China’s Lenovo has been on a big buying spree. Last week, it snapped up IBM’s low-end server business for $2.3 billion. Then the PC giant followed that up with a $2.9 billion grab for the Motorola handset business from Google. That’s $5.2 billion of acquisitions in a few days. Not bad.
Why the binge? The deals tell us quite a bit about where Chinese industry finds itself right now. Though China is a manufacturing behemoth and the world’s top trading nation, it also finds its competitive position in the global economy changing rapidly. The low costs that had been the foundation of Chinese industrial competitiveness are history as wages rise. So now Chinese companies will have to compete head-to-head with their international rivals on technology, managerial skill and branding.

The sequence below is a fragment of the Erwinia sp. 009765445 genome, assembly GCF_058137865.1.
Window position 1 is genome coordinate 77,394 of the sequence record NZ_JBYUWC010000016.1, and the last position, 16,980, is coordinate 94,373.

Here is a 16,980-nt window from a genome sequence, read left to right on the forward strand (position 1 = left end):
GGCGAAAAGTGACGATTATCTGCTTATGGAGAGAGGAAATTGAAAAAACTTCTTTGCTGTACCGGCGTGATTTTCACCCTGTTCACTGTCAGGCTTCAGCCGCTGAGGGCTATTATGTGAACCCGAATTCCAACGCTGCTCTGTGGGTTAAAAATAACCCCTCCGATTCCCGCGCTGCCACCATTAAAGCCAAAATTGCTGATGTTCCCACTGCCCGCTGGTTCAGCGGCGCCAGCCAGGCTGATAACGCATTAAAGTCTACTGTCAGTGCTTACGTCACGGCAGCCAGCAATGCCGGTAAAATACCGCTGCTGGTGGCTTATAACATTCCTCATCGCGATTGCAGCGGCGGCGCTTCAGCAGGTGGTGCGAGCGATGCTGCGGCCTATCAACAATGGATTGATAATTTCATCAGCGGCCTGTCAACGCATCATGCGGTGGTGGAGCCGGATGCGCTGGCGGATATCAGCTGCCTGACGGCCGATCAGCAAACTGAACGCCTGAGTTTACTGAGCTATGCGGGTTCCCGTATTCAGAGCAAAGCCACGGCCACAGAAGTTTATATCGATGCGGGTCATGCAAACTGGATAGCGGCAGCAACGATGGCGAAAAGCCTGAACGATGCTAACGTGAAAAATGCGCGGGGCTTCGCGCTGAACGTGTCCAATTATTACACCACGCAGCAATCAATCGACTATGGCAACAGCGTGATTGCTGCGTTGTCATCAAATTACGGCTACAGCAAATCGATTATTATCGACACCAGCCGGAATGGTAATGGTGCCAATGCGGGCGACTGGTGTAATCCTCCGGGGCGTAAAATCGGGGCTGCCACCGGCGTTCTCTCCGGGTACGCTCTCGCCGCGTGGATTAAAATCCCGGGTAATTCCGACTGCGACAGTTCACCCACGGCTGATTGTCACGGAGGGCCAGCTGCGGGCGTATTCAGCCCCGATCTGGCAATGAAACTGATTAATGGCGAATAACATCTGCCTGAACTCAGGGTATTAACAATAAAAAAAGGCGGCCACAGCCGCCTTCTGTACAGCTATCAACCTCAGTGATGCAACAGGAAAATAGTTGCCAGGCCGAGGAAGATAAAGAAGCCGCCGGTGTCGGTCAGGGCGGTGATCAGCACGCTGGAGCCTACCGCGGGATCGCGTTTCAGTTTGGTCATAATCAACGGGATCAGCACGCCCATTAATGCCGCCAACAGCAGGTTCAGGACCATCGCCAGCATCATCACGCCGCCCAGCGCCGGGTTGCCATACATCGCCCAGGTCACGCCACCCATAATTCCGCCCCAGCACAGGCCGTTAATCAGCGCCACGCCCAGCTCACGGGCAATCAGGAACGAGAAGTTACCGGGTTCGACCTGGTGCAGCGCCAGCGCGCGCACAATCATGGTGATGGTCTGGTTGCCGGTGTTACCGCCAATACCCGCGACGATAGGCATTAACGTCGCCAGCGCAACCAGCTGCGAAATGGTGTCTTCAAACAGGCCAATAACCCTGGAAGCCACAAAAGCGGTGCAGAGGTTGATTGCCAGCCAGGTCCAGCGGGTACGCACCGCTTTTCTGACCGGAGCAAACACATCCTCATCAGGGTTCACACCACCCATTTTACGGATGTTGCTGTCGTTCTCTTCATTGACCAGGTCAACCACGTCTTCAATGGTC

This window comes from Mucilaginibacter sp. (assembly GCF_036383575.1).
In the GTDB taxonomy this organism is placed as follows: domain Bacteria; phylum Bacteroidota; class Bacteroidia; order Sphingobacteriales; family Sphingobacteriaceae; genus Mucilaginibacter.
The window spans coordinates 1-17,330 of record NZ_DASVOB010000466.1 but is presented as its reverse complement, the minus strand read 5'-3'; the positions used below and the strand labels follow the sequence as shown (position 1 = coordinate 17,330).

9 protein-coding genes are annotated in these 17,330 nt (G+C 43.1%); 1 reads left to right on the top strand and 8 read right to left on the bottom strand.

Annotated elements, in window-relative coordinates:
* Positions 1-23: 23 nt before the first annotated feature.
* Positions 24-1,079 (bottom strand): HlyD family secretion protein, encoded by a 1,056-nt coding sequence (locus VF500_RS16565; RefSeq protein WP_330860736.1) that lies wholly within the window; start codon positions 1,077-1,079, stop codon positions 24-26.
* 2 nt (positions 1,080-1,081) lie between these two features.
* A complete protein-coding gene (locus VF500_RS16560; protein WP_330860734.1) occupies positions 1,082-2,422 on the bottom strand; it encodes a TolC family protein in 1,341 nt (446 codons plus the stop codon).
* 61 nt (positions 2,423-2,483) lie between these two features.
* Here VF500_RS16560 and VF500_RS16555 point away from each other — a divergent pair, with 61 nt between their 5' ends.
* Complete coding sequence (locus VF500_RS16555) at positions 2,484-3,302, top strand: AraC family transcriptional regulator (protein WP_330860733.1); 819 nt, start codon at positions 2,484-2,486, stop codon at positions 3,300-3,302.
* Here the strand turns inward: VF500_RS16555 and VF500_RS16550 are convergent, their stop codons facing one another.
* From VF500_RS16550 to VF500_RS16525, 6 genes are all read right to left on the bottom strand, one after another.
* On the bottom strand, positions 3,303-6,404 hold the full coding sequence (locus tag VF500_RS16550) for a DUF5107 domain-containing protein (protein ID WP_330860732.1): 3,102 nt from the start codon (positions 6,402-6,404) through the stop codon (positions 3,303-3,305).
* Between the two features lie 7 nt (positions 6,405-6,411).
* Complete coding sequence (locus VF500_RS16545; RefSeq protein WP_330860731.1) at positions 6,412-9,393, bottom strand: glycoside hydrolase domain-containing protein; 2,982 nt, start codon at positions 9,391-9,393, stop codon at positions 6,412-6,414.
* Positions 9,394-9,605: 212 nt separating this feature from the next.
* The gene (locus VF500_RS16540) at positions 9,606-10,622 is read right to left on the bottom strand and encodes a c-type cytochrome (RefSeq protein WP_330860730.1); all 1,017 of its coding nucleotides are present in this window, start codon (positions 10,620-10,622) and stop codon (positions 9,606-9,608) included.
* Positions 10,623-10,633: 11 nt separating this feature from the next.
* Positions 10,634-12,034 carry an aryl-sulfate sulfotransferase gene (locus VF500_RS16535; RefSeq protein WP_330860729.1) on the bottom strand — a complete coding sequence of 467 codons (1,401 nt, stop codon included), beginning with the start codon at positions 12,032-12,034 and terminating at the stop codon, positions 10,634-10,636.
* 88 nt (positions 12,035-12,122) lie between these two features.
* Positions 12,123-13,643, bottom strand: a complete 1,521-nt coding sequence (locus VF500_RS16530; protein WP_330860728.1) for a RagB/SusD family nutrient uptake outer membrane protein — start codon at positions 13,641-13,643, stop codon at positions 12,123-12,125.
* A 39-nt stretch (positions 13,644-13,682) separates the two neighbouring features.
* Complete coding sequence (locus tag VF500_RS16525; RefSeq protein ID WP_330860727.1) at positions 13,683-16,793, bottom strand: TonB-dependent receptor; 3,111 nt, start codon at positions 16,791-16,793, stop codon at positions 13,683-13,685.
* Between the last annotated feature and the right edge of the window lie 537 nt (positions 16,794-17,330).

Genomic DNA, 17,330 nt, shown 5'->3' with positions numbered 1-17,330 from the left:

Some Chinese firms are doing just that, such as telecom equipment maker Huawei. But overall, Chinese industry lacks the know-how…
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Maria Shriver’s annual report on Women in America came out Sunday, and the findings are bleak.
“These are not women trying to ‘have it all,'” Shriver wrote in the introduction to the report, which was co-sponsored by the Center for American Progress. “These are women who are already doing it all — working hard, providing, parenting, and care-giving. They’re doing it all, yet they and their families can’t prosper, and that’s weighing the U.S. economy down.”
Here’s what we learned from the in-depth report on how women are doing in post-recession America.
- 1 in 3 American women, 42 million women, plus 28 million children, either live in poverty or are right on the brink of it. (The report defines the “brink of poverty” as making $47,000 a year for a family of four.)
- Nearly two-thirds of minimum wage workers are women, and these workers often get zero paid sick…
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